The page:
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  • 01 January, 1970

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Beginning of Modern Nationalism in India

Beginning of Modern Nationalism in India

The rise and growth of Indian nationalism has been traditionally explained in terms of Indian response to the stimulus generated by the British Raj through creation of new institutions, new opportunities, resources, etc.

Factors in Growth of Modern Nationalism

  • Understanding of contradictions in Indian and colonial interests

People came to realize that colonial rule was the major cause of India’s economic backwardness

  • Political, administrative and economic unification of the country

For administrative convenience, considerations of military defense and the urge for economic penetration and commercial exploitation were the driving forces behind the planned development of modern means of transport and communication such as railways, roads, electricity and telegraph.

From the nationalists’ point of view, this process of unification had a two-fold effect:

(i) The economic fate of the people of different regions got linked together.

(ii) This was important for the exchange of political ideas and for mobilisation and organisation of public opinion on political and economic issues.

  • Western thought and education

Modern system of education afforded opportunities for assimilation of modern Western ideas, also helped nationalist leaders from different linguistic regions to communicate with each other. English educated class formed the middle class intelligentsia who constituted the nucleus for the newly arising political unrest.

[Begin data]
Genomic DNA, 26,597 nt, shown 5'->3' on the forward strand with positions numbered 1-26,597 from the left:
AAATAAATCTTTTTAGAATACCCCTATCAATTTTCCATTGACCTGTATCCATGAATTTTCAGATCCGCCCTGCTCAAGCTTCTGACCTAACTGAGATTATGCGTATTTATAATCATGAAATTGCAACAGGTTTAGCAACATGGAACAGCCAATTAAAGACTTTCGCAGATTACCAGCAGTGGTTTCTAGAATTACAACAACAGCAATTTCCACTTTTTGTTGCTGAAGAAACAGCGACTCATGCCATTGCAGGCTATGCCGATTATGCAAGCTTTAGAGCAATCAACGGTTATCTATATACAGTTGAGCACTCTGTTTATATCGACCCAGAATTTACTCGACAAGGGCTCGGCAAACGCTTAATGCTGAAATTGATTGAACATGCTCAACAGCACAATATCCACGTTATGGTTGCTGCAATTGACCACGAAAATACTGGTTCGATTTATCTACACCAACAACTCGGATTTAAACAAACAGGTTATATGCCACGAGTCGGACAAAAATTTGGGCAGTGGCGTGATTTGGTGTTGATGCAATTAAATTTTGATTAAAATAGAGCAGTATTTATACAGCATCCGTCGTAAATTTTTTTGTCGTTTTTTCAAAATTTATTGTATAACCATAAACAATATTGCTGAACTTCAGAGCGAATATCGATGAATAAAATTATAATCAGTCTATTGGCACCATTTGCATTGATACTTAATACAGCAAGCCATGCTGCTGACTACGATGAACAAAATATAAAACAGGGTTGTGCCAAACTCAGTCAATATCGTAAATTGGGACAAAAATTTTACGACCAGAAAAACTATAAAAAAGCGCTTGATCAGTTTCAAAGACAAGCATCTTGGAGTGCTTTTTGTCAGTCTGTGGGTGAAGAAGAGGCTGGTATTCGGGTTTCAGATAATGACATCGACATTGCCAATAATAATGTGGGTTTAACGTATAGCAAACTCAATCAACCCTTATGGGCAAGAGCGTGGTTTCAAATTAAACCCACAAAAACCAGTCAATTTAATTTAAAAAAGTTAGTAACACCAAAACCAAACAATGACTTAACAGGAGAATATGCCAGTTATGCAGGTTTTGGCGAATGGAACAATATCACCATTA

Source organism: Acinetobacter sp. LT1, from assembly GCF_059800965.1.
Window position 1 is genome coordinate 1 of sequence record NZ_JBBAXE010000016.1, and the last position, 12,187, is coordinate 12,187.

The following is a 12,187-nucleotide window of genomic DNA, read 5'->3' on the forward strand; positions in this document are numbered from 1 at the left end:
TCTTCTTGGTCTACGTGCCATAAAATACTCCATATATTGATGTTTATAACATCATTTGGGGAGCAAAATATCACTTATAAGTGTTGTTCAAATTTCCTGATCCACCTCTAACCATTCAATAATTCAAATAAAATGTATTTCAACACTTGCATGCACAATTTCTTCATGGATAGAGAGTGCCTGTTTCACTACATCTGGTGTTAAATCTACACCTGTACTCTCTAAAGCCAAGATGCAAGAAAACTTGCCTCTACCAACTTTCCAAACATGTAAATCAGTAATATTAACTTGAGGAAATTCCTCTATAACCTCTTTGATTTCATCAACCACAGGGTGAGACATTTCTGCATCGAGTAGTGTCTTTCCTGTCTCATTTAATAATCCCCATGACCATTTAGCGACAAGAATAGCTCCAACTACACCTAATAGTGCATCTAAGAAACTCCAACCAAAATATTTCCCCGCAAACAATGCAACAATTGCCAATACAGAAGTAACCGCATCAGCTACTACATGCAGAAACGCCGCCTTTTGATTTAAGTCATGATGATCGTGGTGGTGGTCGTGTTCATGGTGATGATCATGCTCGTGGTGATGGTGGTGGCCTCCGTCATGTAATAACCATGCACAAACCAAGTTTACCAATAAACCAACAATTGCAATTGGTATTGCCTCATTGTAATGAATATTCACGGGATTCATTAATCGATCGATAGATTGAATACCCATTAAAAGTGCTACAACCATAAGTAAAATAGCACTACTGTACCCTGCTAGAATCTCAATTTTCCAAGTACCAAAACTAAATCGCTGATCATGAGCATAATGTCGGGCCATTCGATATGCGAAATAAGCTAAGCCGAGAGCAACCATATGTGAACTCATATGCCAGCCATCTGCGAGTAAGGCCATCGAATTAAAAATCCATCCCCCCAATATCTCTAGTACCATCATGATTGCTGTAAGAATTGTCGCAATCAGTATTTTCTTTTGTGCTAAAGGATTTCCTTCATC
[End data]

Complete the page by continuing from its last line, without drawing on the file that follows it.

• Role of press and literature

The press while criticising official policies, on the one hand, urged the people to unite, on the other.

It also helped spread modern ideas of self-government, democracy, civil rights and industrialization.

  • Rediscovery of India’s past—historical researches

Historical theories by European researchers like Max

Mueller, Monier Williams and by Indian scholars such as R.G. Bhandarkar, R.L. Mitra and later Swami Vivekananda, created an entirely new picture of India’s past.

  • Progressive Character of Socio-religious Reform Movements

Reform movements sought to remove social evils which divided the Indian society; this had the effect of bringing different sections together.

  • Rise of middle class intelligentsia
  • Impact of contemporary movements worldwide

Rise of a number of nations on the ruins of the Spanish and Portuguese empires in South America, and the national liberation movements of Greece and Italy in general and of Ireland in particular deeply influenced the nationalist.

  • Reactionary policies and racial arrogance of rulers
  1. Lytton’s reactionary policies
  2. Reduction of maximum age limit for the I.C.S. examination from 21 years to 19 years (1876),
  3. Delhi Durbar of 1877 when the country was in famine,
  4. Vernacular Press Act (1878) and the Arms Act (1878).
  5. Ilbert Bill controversy.

Political Associations Before Indian National Congress

Most of the political associations, in the early half of the nineteenth century, were dominated by wealthy and aristocratic elements. Through long petitions to the British Parliament most of them demanded—